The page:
The villagers believed that Kalimaa had taken Partha. I have been reinstating their faith every year since then!” Moushumi looked at Kusum and tears started gushing from her eyes!
Moushumi was so engrossed in his riveting tale that she had forgotten her surroundings. She had failed to see that she was no more surrounded by the vastness of the river. And when she realized her premises, it took a long while for her to absorb the sheer enormity of its beauty and the silent poetry in its connotation. She was not looking at a vast stretch of land with fields fresh with crops and houses rich with people. She saw a dream visualized by minds, transmitted by words and realized by hands. She did not see men working, women caring and teaching and children playing and learning. She saw a society that had formed right with the people’s intent as the clay shaped by the wheel of their ideals. She saw men and women and children living and enjoying life as it should be. She was standing in a village built by man at the shores of a river made by God!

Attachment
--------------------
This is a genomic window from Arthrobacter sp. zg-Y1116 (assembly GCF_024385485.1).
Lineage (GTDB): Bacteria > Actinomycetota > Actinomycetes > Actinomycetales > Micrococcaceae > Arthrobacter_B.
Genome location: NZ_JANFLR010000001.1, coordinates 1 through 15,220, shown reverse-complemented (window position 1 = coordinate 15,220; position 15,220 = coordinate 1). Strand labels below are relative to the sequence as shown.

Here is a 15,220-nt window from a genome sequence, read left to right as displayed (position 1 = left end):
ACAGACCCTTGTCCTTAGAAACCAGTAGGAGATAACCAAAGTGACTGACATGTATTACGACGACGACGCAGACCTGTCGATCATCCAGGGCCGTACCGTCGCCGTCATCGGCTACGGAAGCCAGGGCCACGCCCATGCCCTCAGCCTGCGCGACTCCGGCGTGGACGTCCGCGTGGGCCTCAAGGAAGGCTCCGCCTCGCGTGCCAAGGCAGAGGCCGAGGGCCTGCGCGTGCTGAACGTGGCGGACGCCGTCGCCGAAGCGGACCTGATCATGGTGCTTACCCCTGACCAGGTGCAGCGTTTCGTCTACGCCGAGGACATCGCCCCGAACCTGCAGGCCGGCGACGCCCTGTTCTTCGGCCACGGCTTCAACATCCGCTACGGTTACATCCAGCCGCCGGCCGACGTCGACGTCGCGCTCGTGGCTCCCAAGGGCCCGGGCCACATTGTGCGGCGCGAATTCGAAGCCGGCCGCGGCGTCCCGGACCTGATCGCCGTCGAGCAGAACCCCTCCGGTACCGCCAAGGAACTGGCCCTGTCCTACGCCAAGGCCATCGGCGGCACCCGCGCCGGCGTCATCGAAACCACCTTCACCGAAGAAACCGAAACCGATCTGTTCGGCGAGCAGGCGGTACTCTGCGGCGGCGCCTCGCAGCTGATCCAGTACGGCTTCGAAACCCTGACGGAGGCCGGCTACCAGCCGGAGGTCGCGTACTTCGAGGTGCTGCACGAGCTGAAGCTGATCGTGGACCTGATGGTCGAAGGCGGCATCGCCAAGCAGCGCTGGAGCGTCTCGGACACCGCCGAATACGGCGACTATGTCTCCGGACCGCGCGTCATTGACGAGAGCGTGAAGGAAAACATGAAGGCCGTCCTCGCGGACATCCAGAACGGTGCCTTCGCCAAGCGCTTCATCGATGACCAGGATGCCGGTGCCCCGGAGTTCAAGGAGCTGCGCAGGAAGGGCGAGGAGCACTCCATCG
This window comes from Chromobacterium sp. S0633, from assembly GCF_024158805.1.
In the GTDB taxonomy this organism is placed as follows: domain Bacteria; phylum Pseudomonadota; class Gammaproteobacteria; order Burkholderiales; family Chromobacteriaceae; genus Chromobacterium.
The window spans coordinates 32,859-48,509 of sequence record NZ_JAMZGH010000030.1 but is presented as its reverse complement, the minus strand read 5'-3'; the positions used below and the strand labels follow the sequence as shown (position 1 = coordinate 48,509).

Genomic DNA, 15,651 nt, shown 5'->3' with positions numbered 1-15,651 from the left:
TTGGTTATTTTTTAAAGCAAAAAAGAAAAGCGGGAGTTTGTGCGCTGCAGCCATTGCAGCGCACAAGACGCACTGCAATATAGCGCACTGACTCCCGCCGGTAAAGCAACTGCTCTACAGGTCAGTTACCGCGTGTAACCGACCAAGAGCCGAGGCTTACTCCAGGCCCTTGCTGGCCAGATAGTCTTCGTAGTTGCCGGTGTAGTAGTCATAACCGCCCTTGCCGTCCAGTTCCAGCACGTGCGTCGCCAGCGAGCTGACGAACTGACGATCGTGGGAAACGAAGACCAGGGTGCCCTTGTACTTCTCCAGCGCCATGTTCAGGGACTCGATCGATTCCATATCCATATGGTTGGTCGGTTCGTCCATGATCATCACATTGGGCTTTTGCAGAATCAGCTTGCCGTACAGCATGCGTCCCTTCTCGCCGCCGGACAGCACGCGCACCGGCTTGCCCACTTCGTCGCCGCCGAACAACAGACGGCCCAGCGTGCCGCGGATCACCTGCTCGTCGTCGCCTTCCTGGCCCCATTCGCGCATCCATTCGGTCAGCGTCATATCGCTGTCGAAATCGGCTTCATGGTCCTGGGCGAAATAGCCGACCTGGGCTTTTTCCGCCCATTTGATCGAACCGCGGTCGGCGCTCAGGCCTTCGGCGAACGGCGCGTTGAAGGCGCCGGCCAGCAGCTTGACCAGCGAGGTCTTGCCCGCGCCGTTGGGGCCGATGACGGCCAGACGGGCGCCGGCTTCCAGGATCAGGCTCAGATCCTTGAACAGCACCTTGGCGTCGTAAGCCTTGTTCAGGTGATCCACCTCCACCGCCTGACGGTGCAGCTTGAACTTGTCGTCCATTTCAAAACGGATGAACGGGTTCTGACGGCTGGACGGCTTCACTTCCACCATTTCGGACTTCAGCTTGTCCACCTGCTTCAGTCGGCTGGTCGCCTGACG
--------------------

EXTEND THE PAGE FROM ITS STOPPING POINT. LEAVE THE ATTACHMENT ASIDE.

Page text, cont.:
“Welcome to Dhannobari”, Kamesh’s smile had a sense of pride and air of humility. “The village that made me, dedicated to the woman who loved me!”
Moushumi noted his words carefully: “The village that made me” not “The village I made!”
“Dhanno’s loss completely shattered me. I felt there was nothing left in my life. But then when you reach that zenith of pain and loss, fear ceases to exist, the fog clouding your thoughts separates and you clearly see that one reason for your existence; that one performance your life is destined to enact! I saw the first and original purpose of my life as a flickering flame still alive and battling my inner fears all this while. That was the only thing left in me and I had a lifetime of me to consume for its cause!